“I do not know; they merely call me a beast and have done so since I was an infant.  They say my skin is black and that my face is put on sideways with seven eyes and fifteen mouths”.

As she spoke, the girl reached into her satchel and extracted the two halves of the snake that had been killed by Primus’ spear.  Soraya grimaced, for the sorry carcass was a gruesome sight.  Holding the two pieces together, the girl closed her eyes and inhaled deeply as she concentrated upon the dead animal.  A moment later, the serpent reanimated, whole again and with no sign of injury.   

“Astonishing”, gasped Soraya.

“Be careful”, cautioned Percival, “Snakes can be deadly”.

“Not to me”, said the girl, “When I look into his eyes, I can feel the heartbeat of all creation”.

The girl unhanded the snake who happily slithered away, disappearing through the bars of the cell.

“This must be it”, reasoned Soraya, “Your gift of healing.  This is the truth beneath the people’s fear of you”.

“If that is fact, then we must leave this place”, Percival knelt before the girl, lowering himself to meet her eyes, “I bring tidings from happier places – free from scorn.  I know this because I have been there and known their kindness for myself.  We can leave this town – together if you wish – and you need never be a beast again”.

The girl beamed at him, hearing the earnestness of his tone.  She rose and nonchalantly moved to the cell door.  Placing her hand upon its fastened iron lock, she closed her eyes just as she had done with the snake.  A soft “clunk” could be heard from inside the lock as the door swung open.

“If you could do that the entire time, then why do you stay caged?”, Soraya asked the girl, incredulous.

“The people’s iron bars do not cage me so much as their words”.


Outside the constabulary building Percival, Soraya and the girl were pleased to see the assembled crowd’s attention was still directed towards the small platform where the magician was busily incanting.  Soraya threw her arms around the girl and whispered crucial instructions:

“You must leave here at once.  If you travel eastward past the old mill you will come to my brother’s house.  Tell him I have sent you.  He will provide you with a hardy steed and provisions for a few days”.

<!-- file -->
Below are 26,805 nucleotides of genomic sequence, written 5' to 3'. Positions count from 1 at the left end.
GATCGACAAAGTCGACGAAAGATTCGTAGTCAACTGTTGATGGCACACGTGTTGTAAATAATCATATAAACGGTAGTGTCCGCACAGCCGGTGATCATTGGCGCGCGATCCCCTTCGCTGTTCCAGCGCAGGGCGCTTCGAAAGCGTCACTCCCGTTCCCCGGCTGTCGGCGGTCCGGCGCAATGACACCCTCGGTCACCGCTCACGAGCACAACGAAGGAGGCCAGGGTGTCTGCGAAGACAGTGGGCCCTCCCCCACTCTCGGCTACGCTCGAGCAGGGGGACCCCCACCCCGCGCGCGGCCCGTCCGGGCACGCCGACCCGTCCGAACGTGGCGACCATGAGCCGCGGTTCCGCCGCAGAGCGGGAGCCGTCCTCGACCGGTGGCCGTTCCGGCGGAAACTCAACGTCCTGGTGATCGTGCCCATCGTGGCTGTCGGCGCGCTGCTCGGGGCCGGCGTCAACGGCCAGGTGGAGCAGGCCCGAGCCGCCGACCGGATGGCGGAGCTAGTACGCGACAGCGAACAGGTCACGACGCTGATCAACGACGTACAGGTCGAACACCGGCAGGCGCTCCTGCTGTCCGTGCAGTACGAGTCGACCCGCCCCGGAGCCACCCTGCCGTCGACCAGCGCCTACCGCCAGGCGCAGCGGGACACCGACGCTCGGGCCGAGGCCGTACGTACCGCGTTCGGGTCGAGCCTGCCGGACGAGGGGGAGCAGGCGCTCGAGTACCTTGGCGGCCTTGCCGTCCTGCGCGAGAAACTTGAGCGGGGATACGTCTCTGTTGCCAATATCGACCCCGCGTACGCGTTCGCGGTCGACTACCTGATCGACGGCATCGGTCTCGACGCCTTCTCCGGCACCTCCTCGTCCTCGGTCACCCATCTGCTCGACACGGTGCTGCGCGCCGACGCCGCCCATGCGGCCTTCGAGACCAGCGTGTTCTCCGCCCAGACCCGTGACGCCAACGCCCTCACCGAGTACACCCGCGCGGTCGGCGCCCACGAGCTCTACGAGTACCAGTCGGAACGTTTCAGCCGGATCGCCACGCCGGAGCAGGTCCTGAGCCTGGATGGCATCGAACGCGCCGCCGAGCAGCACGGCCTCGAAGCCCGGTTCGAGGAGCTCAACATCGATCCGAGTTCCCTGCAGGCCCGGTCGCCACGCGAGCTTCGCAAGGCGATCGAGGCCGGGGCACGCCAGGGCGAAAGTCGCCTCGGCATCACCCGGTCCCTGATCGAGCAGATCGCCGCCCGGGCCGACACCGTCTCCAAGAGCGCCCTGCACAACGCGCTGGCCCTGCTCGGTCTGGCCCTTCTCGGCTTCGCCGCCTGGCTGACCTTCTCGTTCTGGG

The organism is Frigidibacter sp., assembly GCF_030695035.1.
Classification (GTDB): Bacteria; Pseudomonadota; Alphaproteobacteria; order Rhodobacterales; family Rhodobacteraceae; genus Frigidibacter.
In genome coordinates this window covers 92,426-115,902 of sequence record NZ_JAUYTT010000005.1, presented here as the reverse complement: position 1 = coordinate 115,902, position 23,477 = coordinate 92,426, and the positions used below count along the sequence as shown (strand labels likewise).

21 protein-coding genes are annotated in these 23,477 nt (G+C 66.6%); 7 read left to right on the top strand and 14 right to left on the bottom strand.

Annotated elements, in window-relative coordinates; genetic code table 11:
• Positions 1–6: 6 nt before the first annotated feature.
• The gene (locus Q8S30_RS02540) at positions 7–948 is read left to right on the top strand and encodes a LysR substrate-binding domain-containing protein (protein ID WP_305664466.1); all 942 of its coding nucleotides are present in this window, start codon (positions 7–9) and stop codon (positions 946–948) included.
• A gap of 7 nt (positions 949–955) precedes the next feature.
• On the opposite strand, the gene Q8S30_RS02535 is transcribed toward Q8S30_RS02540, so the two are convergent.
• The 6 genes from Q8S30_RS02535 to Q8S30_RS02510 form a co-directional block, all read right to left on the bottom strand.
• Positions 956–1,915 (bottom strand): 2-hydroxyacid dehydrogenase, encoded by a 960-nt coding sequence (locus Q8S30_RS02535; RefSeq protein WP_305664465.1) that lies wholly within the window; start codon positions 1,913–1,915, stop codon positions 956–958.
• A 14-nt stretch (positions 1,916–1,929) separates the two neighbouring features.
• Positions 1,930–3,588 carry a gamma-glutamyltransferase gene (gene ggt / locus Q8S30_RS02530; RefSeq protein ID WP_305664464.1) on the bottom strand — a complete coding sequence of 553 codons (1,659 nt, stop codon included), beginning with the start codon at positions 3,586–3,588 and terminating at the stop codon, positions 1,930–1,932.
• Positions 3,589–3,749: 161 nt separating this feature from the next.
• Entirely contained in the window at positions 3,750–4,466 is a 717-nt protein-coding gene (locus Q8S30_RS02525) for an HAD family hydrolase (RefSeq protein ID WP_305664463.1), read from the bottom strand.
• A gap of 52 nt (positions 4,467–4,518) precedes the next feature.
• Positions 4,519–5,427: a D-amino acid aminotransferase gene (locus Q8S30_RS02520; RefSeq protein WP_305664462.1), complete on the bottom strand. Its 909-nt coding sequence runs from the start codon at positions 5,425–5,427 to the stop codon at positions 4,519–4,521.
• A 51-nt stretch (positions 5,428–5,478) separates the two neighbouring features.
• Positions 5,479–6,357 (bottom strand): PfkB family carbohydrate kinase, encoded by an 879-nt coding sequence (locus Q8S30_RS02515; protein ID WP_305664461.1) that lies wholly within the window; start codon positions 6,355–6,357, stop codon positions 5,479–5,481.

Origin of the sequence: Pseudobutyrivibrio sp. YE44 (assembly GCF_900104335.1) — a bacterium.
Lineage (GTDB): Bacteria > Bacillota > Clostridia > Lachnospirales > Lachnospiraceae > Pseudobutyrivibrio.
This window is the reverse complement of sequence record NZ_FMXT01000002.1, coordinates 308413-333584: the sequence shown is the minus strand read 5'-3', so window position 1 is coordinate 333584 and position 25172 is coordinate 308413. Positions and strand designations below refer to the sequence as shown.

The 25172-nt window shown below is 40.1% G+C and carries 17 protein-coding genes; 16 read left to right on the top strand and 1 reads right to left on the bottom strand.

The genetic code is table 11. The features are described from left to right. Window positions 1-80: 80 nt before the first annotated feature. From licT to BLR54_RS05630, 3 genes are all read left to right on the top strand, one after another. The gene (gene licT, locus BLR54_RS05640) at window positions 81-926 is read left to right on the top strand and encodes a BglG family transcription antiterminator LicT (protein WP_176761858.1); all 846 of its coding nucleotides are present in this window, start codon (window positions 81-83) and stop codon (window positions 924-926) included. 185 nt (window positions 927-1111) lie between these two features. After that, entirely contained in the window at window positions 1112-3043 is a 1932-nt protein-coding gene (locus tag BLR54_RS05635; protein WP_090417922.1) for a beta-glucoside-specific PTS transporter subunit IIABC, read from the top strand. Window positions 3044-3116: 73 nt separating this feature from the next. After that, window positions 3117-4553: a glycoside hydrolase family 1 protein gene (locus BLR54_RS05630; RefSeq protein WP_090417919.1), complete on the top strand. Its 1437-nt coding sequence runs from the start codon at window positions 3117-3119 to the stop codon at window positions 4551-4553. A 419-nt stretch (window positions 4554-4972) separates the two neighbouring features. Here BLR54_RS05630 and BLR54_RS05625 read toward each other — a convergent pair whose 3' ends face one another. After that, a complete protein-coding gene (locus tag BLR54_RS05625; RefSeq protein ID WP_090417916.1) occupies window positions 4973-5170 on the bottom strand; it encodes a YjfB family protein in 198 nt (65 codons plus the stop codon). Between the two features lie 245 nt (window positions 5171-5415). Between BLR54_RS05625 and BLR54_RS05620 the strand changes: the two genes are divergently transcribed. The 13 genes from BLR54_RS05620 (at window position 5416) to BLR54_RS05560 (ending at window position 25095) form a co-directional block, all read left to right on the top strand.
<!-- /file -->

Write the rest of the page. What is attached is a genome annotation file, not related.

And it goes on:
“Beast!”, shouted an old woman, causing others in the crowd to turn and face the three fugitives, “Beast!”, the crone called out again, pointing at the girl with a haggard index finger.

Of the assembled group whose attention had been caught, among them was the girl’s mother.

“Disease!”, she spat, her tone razor sharp.

Just then a great gasp went up from the crowd, originating from those closest to the incantation.  Unbeknownst to Percival and Soraya, Allozade had paused – mid sentence – and was tightly grasping at his chest with both hands.  He fell forward, his face contorting in agony as all eyes were quickly diverted by the old man’s distress.  Primus and the members of the Sisterhood snapped into action, surrounding him as the mass rushed forward to gawk at the occurrence.  Moving gracefully through the crowd, Soraya approached the stage with Percival – now clasping the little girl’s hand – trailing behind her.  The sight of the girl, brazenly moving about in the open made the townspeople bristle.  Recoiling, they moved aside, making a clear path through which she could pass.  Conscious and now laid upon his back, Allozade’s face had grown pale and his breathing shallow.

“It looks to be his heart”, diagnosed Soraya, “It has given up.  No spell can heal it.  Allozade is not long for the world.  Soon he’ll return to nature”.

“Silence”, barked Primus who suddenly appeared, enraged that her prisoners had escaped, “I might have known.  The beast and her defenders.  Your words are not welcome here!”.

“Hush, Primus”, snapped Soraya, “You’ll find your mouth an able cage for your tongue if you’d simply close your teeth.  Or are you incapable of thoughts not provided by Allozade?”